4. Orange circle: the Tor encrypted traffic from the middle relay to the exit relay. The exit relay removes the last layer of encryption and sends your traffic on to Twitter. Because of HTTPS, the content of your Twitter-bound traffic is still protected.

Connecting to twitter.com over Tor and searching Twitter does not disclose your IP address or your identity unless you log in to Twitter. Logging in to Twitter would disclose your identity to Twitter. If you browse Twitter without logging in but search for things that could allow an adversary to identify who is doing the searches, then you may disclose your identity that way, too.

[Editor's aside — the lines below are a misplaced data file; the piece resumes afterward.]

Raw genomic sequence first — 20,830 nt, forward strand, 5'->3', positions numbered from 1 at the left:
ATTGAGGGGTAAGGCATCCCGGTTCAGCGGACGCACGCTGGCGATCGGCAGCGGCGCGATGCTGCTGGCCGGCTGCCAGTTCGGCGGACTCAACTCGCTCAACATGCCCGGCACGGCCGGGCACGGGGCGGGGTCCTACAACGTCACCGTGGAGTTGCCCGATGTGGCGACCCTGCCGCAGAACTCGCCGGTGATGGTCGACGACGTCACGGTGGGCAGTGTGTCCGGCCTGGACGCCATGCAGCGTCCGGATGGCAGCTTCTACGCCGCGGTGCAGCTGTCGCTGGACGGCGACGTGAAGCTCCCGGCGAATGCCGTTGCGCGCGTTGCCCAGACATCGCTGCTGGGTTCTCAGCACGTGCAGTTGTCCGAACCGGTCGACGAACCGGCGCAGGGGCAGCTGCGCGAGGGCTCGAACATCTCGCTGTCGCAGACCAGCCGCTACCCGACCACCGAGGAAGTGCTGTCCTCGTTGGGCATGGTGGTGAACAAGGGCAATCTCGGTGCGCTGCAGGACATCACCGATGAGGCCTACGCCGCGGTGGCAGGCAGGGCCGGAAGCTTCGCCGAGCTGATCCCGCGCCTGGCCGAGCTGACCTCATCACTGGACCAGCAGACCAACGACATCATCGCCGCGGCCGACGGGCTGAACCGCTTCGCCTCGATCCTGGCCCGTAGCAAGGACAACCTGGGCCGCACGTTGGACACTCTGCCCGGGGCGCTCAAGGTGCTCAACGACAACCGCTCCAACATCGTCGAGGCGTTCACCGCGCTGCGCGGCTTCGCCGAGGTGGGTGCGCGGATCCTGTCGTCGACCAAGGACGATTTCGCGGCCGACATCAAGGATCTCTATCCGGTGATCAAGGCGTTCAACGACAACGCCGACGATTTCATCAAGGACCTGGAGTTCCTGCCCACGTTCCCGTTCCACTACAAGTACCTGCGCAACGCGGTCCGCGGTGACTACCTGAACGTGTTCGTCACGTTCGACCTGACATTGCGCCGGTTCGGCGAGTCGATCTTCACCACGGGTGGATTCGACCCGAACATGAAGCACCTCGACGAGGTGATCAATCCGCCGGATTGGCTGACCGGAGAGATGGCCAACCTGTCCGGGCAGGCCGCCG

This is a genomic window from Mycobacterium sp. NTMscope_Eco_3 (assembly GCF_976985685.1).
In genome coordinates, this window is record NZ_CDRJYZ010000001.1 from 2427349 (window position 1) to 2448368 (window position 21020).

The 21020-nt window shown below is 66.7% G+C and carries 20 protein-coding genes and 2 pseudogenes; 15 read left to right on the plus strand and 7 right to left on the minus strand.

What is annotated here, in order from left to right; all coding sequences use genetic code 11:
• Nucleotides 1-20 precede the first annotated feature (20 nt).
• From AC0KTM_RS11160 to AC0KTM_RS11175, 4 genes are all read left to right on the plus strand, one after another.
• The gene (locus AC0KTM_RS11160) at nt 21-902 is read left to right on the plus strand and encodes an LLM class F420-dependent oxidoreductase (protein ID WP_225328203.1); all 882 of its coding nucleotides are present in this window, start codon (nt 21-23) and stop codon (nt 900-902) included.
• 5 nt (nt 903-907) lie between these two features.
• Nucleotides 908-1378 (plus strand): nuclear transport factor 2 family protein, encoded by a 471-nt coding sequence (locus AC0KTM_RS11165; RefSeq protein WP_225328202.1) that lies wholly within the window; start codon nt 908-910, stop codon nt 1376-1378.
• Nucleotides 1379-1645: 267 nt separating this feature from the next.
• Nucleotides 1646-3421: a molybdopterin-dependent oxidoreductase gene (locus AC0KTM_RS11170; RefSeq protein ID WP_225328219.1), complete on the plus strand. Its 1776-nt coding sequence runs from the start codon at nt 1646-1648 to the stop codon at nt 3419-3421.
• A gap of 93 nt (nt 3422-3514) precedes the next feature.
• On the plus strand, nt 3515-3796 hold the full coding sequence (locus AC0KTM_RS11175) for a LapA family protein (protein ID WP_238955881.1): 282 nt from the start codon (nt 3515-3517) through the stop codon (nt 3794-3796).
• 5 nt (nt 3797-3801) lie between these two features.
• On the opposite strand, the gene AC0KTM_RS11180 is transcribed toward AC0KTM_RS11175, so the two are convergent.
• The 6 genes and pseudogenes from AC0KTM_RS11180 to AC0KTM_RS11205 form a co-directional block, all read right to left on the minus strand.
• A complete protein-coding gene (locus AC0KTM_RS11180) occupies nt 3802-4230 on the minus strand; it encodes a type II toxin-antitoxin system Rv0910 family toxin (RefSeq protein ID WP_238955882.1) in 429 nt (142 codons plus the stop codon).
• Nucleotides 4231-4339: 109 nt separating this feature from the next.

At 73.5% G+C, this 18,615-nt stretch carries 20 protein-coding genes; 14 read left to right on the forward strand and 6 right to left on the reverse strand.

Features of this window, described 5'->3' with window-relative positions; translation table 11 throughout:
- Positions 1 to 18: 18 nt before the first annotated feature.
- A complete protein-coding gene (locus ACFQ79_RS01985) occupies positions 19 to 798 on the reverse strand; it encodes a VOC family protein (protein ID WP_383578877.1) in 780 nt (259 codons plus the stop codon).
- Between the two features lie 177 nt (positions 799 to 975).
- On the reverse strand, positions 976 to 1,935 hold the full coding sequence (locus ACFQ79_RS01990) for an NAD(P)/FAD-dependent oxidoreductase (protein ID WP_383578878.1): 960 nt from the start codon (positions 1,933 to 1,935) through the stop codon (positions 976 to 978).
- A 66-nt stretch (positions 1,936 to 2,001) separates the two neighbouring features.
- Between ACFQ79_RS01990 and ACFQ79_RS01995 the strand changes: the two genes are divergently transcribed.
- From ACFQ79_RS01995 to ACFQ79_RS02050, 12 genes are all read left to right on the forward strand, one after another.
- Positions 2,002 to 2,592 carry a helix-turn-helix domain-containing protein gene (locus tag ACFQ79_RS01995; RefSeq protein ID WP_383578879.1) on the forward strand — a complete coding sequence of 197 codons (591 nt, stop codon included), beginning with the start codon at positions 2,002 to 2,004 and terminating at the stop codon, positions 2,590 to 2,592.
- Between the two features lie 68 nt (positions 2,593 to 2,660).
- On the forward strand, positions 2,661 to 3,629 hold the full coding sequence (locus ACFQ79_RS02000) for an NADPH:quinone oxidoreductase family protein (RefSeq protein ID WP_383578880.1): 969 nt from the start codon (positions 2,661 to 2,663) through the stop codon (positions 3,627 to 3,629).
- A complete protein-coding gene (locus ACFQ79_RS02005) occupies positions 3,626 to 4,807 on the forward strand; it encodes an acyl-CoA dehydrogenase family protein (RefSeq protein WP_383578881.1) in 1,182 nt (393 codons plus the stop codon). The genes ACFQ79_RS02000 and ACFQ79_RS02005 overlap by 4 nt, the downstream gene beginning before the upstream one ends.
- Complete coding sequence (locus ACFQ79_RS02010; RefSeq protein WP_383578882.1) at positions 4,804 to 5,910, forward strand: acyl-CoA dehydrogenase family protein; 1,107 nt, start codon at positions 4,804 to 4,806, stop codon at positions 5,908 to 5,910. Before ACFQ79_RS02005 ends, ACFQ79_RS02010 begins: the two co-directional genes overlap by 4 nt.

Network adversaries observing Twitter searches somewhere between the Tor exit relay and Twitter can not determine who is doing the searches, because these searches are like letters in the mail. Said adversaries can still view and record any of the metadata but not the content.

14 of 31, tor circuits

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Unlike VPN circuits, Tor circuits are generated randomly by your local Tor client. Tor circuits are required to have significant international hops in order to minimize the threat of surveillance or attack from a potentially malicious volunteer operator operating multiple relays in different IP subnets. In addition to Tor circuit randomness when starting Tor Browser, circuits are automatically and randomly changed every 10 minutes.

The downsides of using Tor is that, due to the required use of three geographically diverse hops, each of which likely has limited bandwidth, both high-latency and low-bandwidth experiences are high probabilities.